(What's Your Rupture?; 2011)
By Alan Baban | 25 July 2011
New Brigade is an alarmingly short and gritty record; calling it a full-length is at first grimace a bit of a stretch. Iceage’s first widely released collection of songs is instead made to be heard very quickly, with no time or breathing space for extended ruminations on what the fuck’s going on here, exactly—ideally you’re hearing this in one uninterrupted twenty-five minute rush, on the way to work, the dentist, or whatever erroneous “life commitments” you wish to escape/abhor—and when it’s finished, the mood really takes you away. There’s no wiggle room to let shit sit here.
The band effectively plays one note (post-punk emerging as if forced through a hardcore juicer), but they play it very, very well. Zero sense of these four Danish kids audibly stretching their toes. The “Intro” to New Brigade is really a series of feedback pulses fed into the rhythm of a marching band, leading into absolutely nothing, a one-second abyss, before the rest of the album proceeds to violently throttle any notion that this band could remain quiet for a single second longer.
So “White Rune”‘s the big song that the blogs have been all atwitter over, and it’s undoubtedly a good one. Mammoth chorus on the thing: sort of an anthem that might’ve a throw at sound-tracking future action and sport montages were it not for the fact that it’s played entirely atonal with a rhythm track that bristles instead of clicking into place, with guitars whose pick-ups—screw the plectrums being made out of rusty cheese graters—might be made of cheese graters themselves. Less successful, and sort of in the same “catchy” mold, is “Broken Bone,” which is just as deliberately fuzzed but loses traction when the band ambitiously welds a big sing-a-long to a skronky mid-eight which would sit nicely on a Brainiac record. My issue’s not with “Bone”‘s individual sections—the pop-hook’s phenomenal, and when this band plays batshit insane they really do fly—but the two strategies don’t vibrate in the same box as easily or playfully as maybe the band would like or let on. Which is OK when you’ve built up these massive hooks to support your sudden forays into noise-mongering, but when you haven’t built them up…well, then you get tracks like “Collapse,” or the weird “Never Return.” They’re not bad songs by any means—“Never Returns” does well to introduce a nice, slowed-down pace late into the record—but you get the sense of the band compromising a bit by trying to wedge these angular melodies into song shapes that demand desecration. They’re being too seriously-serious. Or in other words: they’re not having as much fun.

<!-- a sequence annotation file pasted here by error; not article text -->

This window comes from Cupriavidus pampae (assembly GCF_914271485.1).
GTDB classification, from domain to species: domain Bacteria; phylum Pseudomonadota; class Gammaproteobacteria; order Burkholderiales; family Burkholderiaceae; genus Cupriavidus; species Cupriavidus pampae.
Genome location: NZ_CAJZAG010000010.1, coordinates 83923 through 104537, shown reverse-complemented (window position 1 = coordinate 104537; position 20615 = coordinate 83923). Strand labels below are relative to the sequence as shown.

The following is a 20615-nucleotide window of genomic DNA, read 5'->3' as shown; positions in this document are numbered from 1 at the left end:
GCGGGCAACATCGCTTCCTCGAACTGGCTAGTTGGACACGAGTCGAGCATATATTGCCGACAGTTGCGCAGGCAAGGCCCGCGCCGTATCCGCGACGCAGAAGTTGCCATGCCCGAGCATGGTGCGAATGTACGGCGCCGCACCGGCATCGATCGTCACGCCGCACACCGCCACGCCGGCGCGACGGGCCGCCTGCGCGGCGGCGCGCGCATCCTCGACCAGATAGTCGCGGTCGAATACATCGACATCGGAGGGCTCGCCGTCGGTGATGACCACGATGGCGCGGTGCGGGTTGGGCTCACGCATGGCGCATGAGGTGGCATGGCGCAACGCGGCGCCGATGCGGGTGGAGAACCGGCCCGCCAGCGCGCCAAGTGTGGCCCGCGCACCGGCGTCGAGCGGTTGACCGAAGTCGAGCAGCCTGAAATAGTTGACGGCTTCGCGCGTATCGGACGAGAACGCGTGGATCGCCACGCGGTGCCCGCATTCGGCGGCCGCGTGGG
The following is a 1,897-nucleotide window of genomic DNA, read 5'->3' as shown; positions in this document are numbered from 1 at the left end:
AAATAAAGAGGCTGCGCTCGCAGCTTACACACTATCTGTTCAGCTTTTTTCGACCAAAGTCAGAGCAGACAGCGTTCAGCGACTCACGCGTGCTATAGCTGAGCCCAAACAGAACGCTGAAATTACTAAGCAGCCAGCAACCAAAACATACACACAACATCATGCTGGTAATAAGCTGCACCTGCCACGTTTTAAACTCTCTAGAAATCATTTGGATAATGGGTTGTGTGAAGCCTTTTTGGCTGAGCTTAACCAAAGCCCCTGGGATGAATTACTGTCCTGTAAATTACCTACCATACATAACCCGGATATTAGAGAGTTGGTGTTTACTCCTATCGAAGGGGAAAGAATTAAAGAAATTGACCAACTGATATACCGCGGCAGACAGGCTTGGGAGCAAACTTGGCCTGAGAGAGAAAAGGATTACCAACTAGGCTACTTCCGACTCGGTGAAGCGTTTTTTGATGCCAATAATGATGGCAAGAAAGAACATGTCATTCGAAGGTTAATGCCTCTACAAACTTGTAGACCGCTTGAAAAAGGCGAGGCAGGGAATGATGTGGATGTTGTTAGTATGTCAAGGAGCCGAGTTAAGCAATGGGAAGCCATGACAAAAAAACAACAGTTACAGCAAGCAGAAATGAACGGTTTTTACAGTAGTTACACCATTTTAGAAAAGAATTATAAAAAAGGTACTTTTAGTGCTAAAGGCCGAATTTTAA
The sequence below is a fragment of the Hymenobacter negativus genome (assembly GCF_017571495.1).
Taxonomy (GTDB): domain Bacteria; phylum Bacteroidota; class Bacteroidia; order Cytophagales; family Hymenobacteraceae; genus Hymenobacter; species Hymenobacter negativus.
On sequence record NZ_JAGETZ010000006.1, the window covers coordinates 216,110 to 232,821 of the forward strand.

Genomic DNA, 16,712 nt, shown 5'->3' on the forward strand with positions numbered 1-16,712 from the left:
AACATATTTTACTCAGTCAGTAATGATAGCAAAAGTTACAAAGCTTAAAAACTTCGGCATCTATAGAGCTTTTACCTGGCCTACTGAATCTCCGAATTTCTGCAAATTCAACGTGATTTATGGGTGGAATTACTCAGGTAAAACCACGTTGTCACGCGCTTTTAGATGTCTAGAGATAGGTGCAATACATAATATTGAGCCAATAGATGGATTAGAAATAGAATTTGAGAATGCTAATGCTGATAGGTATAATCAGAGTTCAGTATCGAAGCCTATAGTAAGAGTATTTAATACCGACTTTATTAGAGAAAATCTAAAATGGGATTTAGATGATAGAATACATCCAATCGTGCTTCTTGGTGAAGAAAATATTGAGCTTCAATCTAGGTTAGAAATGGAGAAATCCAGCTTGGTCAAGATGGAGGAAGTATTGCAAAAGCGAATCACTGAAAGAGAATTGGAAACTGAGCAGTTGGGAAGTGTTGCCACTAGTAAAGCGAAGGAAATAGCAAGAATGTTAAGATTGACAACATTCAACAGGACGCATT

I love Iceage at their chaotic best; disintegration is this young band’s strongest suit, and when they give in to that destructive impulse the results are nothing short of fucking incendiary. Take the two-minute maybe-single “Remember,” for instance. It sports the record’s strongest hook—a guitar-slash that awkwardly scales a pop-punk melody; it sounds so sour and begrudging—until the thing collapses mid-ascent, all of a sudden, and quite entertainingly, into spastic drum clicks and a bass line picked straight out of the demo-tapes for Unknown Pleasures (1979). Of course that kind of chaos isn’t sustainable, not when you’re still shy of twenty years of age, not when the volume knob’s lodged appealingly into the reds. So the band switches it up again, not more than twenty seconds into this breakdown segue, re-assembling its chops for one final barrage from all the instruments. Elias Bender Ronnenfelt’s voice rips at the microphone like nothing matters, because nothing does when the universe is about to explosively pronounce the words fuck you, so why not channel it, since all our lives are so utterly pointless in the grand scheme of things, anyway?
In the scheme of things—you hear the four dudes of Iceage intone through miasmic feedback sludge—we are pointless noise-mongers without hope or McDonalds. And so the band re-assembles its chops for one final barrage, leaving the scary-bright last chords to ring out no longer than they need to. Which is two seconds. Probably the length of time it takes them to switch off that fucking hissy amplifier unit.
But this is where New Brigade really hits home: it demonstrates Iceage’s amazing ability to reconstitute itself in the flurry of the moment. A punk band with a Steely Dan fixation they most certainly are not, but in their best moments these kids do rouse something as opulently degenerate and self-destructively lax as the Dan’s cleanest work. They’re just coming at it all from a different point of view, with a different kind of skullfuckery.